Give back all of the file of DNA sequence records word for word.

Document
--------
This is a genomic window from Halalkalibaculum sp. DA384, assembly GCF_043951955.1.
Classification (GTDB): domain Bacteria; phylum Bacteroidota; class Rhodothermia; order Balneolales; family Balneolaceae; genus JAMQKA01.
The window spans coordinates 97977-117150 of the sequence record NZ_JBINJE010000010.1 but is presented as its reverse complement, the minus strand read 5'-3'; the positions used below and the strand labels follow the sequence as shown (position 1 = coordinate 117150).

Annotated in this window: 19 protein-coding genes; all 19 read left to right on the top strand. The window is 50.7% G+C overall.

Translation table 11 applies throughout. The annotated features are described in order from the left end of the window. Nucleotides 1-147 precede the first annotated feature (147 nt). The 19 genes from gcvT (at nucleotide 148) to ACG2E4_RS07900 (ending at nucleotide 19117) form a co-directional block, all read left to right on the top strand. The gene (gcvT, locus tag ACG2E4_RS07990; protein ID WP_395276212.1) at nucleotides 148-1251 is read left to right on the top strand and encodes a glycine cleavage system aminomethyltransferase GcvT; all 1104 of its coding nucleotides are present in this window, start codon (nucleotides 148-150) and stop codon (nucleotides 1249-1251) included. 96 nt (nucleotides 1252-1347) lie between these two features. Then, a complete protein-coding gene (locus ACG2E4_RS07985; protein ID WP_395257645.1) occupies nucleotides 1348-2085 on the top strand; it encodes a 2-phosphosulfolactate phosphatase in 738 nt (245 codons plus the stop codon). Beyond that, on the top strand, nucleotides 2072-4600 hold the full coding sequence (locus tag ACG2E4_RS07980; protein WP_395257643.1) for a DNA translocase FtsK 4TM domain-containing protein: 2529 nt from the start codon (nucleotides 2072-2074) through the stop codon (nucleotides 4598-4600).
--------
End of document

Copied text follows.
This is a genomic window from Halalkalibaculum sp. DA384, assembly GCF_043951955.1.
Classification (GTDB): domain Bacteria; phylum Bacteroidota; class Rhodothermia; order Balneolales; family Balneolaceae; genus JAMQKA01.
The window spans coordinates 97977-117150 of the sequence record NZ_JBINJE010000010.1 but is presented as its reverse complement, the minus strand read 5'-3'; the positions used below and the strand labels follow the sequence as shown (position 1 = coordinate 117150).

Annotated in this window: 19 protein-coding genes; all 19 read left to right on the top strand. The window is 50.7% G+C overall.

Translation table 11 applies throughout. The annotated features are described in order from the left end of the window. Nucleotides 1-147 precede the first annotated feature (147 nt). The 19 genes from gcvT (at nucleotide 148) to ACG2E4_RS07900 (ending at nucleotide 19117) form a co-directional block, all read left to right on the top strand. The gene (gcvT, locus tag ACG2E4_RS07990; protein ID WP_395276212.1) at nucleotides 148-1251 is read left to right on the top strand and encodes a glycine cleavage system aminomethyltransferase GcvT; all 1104 of its coding nucleotides are present in this window, start codon (nucleotides 148-150) and stop codon (nucleotides 1249-1251) included. 96 nt (nucleotides 1252-1347) lie between these two features. Then, a complete protein-coding gene (locus ACG2E4_RS07985; protein ID WP_395257645.1) occupies nucleotides 1348-2085 on the top strand; it encodes a 2-phosphosulfolactate phosphatase in 738 nt (245 codons plus the stop codon). Beyond that, on the top strand, nucleotides 2072-4600 hold the full coding sequence (locus tag ACG2E4_RS07980; protein WP_395257643.1) for a DNA translocase FtsK 4TM domain-containing protein: 2529 nt from the start codon (nucleotides 2072-2074) through the stop codon (nucleotides 4598-4600).